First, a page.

Blood in Dog Poop: Simple Case of Diarrhea? Boney and Clyde’s Story

This story kind of reminds me of my dad’s quick demise after simple food poisoning.

Boney, a Lab, and Clyde a Doxy were housemates.

Blood in Dog Poop: Simple Case of Diarrhea? Boney and Clyde's Story

Everything started with Boney getting diarrhea.

She had to go so urgently that she messed in the house, which she never does. To help her belly settle down, she got boiled rice and egg for dinner. She didn’t make any further messes, but she also didn’t potty the next day either. She kept hunching, but nothing came of it.

Now, that could happen because her system got mostly emptied the day before. With large intestinal diarrhea, it’s not uncommon that there is a lot of trying and not much coming out.

The most common causes of large intestinal diarrhea are either infection,  parasites or dietary issues/garbage gut. Most cases are self-limiting and resolve on their own within 72 hours.

However, in the morning Boney also threw up.

Depending on the circumstances, I might see if diarrhea resolves on its own, particularly if I have my suspicions about what caused it. When combined with vomiting, though, it’s time to see a vet. Which is what Boney’s mom decided to do as well.

Just as they were getting ready to get to the veterinary hospital, Clyde became sick also and was even bleeding from her rectum.

Two dogs in the same house getting down with the same problem points to a common cause. Could it be an infection? Daughter’s Chi once brought one in our house, and both our dogs came down with it one after the other. Could it be their food? Could it be something they got into together whether something toxic or something nasty?

Boney was hanging it, but Clyde’s bleeding was quite profuse.

Everything happened very quickly. As they arrived at the vet, they were both diagnosed with hemorrhagic gastroenteritis (HGE). Though they changed it recently to acute hemorrhagic diarrhea syndrome (AHDS) because it’s been found that the stomach is generally not affected, just the intestines are.

The problem is that nobody really knows what causes it. Scientists evaluated things such as allergic reactions, immune-mediated disease, dietary indiscretions, toxins, infections, and even hereditary disorders.

The latest top suspect is Clostridium infection.

Such infection would explain why two individual dogs would become ill at about the same time. Both dogs were put on an IV drip. The vet said they would have died were they not brought in when they were. The prognosis was optimistic because of the early treatment.

After several hours on IV, Bonye was looking good enough to be able to spend the night at home. Clyde still looked critical and had to remain in the hospital.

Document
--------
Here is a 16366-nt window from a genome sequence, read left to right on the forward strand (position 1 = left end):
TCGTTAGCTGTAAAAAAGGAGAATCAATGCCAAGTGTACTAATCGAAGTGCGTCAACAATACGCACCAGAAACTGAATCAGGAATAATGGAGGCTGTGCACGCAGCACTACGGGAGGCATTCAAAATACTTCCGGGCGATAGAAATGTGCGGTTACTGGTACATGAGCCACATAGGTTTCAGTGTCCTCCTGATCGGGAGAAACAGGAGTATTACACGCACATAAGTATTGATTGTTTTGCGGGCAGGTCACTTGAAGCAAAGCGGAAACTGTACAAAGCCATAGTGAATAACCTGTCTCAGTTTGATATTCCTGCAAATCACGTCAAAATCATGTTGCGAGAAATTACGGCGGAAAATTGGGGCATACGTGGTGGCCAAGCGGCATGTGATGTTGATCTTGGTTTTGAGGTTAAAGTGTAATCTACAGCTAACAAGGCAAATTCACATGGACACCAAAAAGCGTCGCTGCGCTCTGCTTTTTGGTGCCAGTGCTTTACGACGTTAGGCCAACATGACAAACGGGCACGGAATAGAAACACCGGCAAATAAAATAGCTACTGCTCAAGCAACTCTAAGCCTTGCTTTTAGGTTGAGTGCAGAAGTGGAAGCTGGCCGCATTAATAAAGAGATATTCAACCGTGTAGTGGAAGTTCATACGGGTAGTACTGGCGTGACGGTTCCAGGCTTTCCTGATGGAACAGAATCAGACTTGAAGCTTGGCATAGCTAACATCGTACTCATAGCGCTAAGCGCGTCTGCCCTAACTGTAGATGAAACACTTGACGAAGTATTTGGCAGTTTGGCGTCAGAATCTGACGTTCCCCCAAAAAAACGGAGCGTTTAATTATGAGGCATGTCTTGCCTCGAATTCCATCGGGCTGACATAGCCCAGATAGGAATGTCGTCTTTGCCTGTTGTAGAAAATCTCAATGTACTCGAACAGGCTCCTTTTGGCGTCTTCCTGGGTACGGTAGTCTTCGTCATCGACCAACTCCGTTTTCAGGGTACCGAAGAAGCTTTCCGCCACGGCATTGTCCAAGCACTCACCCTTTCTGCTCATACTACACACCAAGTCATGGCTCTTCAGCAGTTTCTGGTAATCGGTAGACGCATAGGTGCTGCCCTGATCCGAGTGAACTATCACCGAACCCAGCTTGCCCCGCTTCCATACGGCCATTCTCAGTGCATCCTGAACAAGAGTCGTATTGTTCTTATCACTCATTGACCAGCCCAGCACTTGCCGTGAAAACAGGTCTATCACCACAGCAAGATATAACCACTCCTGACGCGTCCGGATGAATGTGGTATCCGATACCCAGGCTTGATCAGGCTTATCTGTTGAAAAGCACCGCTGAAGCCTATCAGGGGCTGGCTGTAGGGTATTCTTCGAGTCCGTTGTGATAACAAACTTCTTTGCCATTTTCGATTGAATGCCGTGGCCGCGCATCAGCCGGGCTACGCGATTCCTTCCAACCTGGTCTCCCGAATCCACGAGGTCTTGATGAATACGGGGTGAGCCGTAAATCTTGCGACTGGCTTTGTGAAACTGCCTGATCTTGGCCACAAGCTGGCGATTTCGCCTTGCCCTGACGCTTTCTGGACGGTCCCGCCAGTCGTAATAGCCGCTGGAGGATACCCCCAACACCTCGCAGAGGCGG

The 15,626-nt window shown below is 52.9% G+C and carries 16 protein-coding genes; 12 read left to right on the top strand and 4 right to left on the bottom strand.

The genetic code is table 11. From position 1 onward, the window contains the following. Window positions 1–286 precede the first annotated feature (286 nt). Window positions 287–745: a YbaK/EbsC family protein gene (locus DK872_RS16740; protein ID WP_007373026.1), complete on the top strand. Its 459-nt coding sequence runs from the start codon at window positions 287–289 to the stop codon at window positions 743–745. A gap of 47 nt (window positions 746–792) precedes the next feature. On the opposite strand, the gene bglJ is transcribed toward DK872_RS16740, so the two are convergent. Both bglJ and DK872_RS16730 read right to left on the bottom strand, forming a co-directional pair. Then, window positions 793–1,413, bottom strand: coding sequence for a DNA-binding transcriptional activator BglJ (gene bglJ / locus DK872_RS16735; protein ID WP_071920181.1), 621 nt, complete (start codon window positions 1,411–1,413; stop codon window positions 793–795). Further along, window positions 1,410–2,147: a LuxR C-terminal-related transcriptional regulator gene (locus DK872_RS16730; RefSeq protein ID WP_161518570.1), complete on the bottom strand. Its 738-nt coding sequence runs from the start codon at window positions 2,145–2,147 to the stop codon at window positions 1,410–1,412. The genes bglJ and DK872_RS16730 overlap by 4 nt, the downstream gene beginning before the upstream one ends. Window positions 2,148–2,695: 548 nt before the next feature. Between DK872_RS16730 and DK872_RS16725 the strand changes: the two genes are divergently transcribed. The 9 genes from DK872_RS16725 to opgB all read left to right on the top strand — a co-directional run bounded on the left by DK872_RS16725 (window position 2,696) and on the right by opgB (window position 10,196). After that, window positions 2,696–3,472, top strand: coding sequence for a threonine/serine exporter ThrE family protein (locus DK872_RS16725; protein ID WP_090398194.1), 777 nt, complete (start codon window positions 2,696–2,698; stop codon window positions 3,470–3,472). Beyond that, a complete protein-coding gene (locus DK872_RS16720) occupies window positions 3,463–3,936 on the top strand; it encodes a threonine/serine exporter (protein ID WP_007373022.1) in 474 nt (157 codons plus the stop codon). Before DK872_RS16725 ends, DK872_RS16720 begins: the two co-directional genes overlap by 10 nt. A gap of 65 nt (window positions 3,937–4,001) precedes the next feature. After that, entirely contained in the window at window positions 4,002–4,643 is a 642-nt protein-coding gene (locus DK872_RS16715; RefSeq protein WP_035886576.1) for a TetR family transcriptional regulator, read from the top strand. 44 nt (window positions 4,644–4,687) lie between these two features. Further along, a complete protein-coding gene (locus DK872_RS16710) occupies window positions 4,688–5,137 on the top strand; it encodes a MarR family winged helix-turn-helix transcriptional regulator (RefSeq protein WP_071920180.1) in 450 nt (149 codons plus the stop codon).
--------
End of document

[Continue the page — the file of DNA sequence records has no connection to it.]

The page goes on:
During the night, Clyde took a turn for the worse and passed away early morning.

They immediately asked for Boney to come back as well, concerned about her fate after her housemate deteriorated so quickly. Boney was put on two different antibiotics but was recovering.

A necropsy revealed that Clyde’s body was under a lot of strain already from unrelated problems and throwing the infection into the mix was too much for her to handle. Yes, she was not showing any signs of a problem until all this happened. She seemed healthy and happy. And then she wasn’t.

Would it have made any difference if Clyde had a recent wellness exam?

Much of the problems that were discovered by the necropsy would have likely been discovered. Could have they been treated successfully enough to prevent Clyde being taken down by the infection? Maybe, maybe not.

According to the vet, was Boney brought in even just an hour later she could have died also.

What is the take-home point? Don’t skimp on wellness exams. Take diarrhea seriously particularly when there is bleeding or vomiting.

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Blood in Dog Poop

Categories: Blood in stoolConditionsDiarrheaReal-life StoriesSymptomsVomiting

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Jana Rade

I am a graphic designer, dog health advocate, writer, and author. Jasmine, the Rottweiler of my life, was the largest female from her litter. We thought we were getting a healthy dog. Getting a puppy from a backyard breeder was our first mistake. Countless veterinary visits without a diagnosis or useful treatment later, I realized that I had to take Jasmine's health care in my own hands. I learned the hard way that merely seeing a vet is not always enough. There is more to finding a good vet than finding the closest clinic down the street. And, sadly, there is more to advocating for your dog's health than visiting a veterinarian. It should be enough, but it often is not. With Jasmine, it took five years to get a diagnosis. Unfortunately, other problems had snowballed for that in the meantime. Jasmine's health challenges became a crash course in understanding dog health issues and how to go about getting a proper diagnosis and treatment. I had to learn, and I had to learn fast. Helping others through my challenges and experience has become my mission and Jasmine's legacy. I now try to help people how to recognize and understand signs of illness in their dogs, how to work with their veterinarian, and when to seek a second opinion. My goal is to save others the steep curve of having to learn things the hard way as I did. That is the mission behind my blog and behind my writing. That is why I wrote Symptoms to Watch for in Your Dog, which has turned out being an award-winning guide to dog owners. What I'm trying to share encompasses 20 years of experience.

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